On Tuesday night at Dancing with the Stars, everybody could finally take a deep breath. It had been 24 hours since Marie Osmond's collapse on stage, the most dramatic and worrisome moment in the show's five-season history. "I've been in this business for 30 years," says host Tom Bergeron, moments before going live. "And I've never seen anything that bad. When she fell, I was looking at the judges and I just felt this whoosh of air, and I looked back and Marie was on the ground."
Bergeron says he spoke to a relative, a nurse, who was watching Osmond closely on screen before she fainted, "and she said that what we were seeing was classic hyperventilation. She just simply couldn't get enough air in."
Osmond, looking chipper again on Tuesday night, says she was fine during Monday's dress rehearsals for the samba. "We had done it six or seven times in a row and no problem," says Osmond. But she knew she was in trouble when she and her partner, Jonathan Roberts, were doing it for real, in front of America. Her feet weren't working properly and her breathing was off. "I was missing little things like hip bumps," she says, "and I never miss those." As she stood before the judges, she says, she jumped up and down several times "to wake myself up."
Osmond believes that a combination of factors led to the collapse. "I have all these allergies," she says. "Everybody backstage is coughing. I don't know if it's the air quality [because of the raging Southern California wildfires] or what. And then we were flying all over the place [she had flown to Niagara Falls for two concert appearances with her brothers just days earlier]. I'm a singer. I know how to breathe. When my breathing gets bad, I do this inhaler thing, but I didn't have it. I think it was all too much."
Despite speculation elsewhere, the problem was not exacerbated by her tight costume, a blue, rhinestone-encrusted minidress. Osmond pulls at the Spandex covering her midsection and it snaps back. There is clearly nothing underneath. "Honey, there's no corseting going on here. Are you kidding?" Her famous sense of humor kicks into high gear. "And of all the outfits, I had to faint in the shortest one."
The relief all around her is evident. "We were so scared," says pro dancer Mark Ballas, who partners with Sabrina Bryan. "It's one of those things where that cold feeling just shoots up your spine." Cameron Mathison was shaken, too. "I was backstage, worried about my shirt not being tucked in. My wardrobe was malfunctioning. And all of a sudden you realize what's happened and your priorities change. I forgot about my shirt. I am just so glad she's all right."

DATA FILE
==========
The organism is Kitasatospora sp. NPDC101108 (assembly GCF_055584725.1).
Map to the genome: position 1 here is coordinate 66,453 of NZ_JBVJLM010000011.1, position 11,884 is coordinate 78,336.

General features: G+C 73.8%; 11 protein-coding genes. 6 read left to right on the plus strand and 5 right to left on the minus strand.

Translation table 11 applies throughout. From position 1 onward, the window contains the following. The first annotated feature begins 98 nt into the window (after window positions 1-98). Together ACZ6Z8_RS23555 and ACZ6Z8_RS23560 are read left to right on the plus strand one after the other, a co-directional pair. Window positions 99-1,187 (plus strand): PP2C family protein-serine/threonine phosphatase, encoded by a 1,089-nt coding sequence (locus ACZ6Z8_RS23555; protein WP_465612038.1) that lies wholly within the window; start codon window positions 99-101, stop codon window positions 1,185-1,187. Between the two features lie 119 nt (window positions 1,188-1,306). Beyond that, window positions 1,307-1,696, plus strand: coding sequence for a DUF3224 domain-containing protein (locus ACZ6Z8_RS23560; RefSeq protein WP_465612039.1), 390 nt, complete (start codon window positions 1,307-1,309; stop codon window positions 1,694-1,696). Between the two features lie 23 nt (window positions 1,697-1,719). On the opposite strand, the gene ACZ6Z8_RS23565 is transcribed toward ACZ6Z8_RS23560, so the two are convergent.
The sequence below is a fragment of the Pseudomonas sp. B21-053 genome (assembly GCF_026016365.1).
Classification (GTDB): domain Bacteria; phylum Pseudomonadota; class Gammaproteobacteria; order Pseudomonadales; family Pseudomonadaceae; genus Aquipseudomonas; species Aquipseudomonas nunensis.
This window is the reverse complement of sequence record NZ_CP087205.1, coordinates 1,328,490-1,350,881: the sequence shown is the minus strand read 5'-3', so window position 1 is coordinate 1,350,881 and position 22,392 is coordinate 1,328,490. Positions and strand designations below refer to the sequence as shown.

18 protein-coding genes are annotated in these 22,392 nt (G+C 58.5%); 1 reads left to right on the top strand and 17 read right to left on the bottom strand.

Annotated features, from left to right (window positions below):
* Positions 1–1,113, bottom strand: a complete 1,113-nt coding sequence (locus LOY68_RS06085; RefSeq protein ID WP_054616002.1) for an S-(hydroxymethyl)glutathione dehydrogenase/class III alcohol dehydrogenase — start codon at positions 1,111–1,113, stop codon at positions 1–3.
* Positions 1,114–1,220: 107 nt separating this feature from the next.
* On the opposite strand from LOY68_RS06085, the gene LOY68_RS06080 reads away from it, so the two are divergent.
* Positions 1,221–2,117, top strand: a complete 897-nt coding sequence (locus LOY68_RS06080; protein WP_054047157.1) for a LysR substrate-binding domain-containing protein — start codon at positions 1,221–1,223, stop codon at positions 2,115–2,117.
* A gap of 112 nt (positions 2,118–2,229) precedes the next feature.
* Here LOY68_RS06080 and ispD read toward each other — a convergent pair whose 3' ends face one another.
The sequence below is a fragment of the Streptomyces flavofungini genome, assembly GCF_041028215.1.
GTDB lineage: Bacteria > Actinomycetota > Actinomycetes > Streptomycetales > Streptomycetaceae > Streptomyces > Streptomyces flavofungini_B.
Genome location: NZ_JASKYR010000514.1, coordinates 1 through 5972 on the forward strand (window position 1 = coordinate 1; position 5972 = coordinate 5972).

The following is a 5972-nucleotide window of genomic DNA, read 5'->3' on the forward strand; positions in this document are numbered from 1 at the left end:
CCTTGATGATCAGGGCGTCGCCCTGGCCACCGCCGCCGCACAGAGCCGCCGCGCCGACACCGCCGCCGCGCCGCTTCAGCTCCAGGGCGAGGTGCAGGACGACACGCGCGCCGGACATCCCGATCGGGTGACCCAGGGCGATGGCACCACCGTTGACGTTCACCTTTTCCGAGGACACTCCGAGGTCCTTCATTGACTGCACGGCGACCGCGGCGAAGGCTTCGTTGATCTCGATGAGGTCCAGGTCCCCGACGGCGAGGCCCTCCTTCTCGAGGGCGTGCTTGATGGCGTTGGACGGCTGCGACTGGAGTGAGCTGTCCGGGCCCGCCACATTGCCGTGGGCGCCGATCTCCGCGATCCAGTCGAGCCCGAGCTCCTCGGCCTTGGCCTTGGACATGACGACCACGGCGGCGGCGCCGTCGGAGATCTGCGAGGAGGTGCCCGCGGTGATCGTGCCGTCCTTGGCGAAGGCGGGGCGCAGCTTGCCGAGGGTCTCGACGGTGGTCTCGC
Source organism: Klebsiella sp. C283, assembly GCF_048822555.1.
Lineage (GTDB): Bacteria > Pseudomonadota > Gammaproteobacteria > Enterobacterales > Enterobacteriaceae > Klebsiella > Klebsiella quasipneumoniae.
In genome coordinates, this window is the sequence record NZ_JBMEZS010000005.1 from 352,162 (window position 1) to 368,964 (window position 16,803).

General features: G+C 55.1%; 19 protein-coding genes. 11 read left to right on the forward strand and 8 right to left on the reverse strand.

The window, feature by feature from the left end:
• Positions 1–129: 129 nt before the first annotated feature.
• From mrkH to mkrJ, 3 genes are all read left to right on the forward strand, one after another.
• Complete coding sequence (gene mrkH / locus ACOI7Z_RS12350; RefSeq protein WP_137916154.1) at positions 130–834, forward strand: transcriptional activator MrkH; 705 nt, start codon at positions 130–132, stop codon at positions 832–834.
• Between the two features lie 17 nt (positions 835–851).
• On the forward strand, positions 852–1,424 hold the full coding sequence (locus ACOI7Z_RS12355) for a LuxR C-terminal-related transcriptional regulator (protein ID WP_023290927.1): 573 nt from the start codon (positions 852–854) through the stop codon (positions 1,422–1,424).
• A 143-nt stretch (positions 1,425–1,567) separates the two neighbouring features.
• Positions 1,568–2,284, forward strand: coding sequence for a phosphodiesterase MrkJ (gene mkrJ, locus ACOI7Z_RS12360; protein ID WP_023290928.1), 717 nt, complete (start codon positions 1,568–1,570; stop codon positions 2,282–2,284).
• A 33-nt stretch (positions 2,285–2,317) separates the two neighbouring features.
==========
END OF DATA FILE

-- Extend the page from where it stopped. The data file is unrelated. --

While it was happening, many in the audience wondered whether the collapse would be edited out of the West Coast version of the show, which is taped off the live version that is broadcast to the East Coast. But executive producer Conrad Green says there was never any chance of that. "If we don't show it, it doesn't make sense," says Green. First of all, Osmond hadn't had the feedback from all three judges before the incident. And her condition was referenced throughout the show. So there was no way to sort of patch a new version together. "If something like this happens editorially," says Green, "what can you do? We have to tell the viewers what happened. Marie understands that."
Osmond understands it all too well. But that doesn't take the sting out of losing control. "It's so embarrassing," she says. "But I guess that's what they mean by 'live.'" Still, Osmond has been buoyed by the outpouring of concern. "I've been so overwhelmed by all the responses," she says. "It's so touching."
The whole incident, in fact, has lit her up. She wants to prove she's all right, that's she in this for the long haul, and that she's still got game. "It makes me want to go out and kick some butt," she says. Her next dance with Roberts is the dance of the bullfighter, the paso doble. "I'm going to be the bull." She looks at Roberts. "I'm going to kill him."
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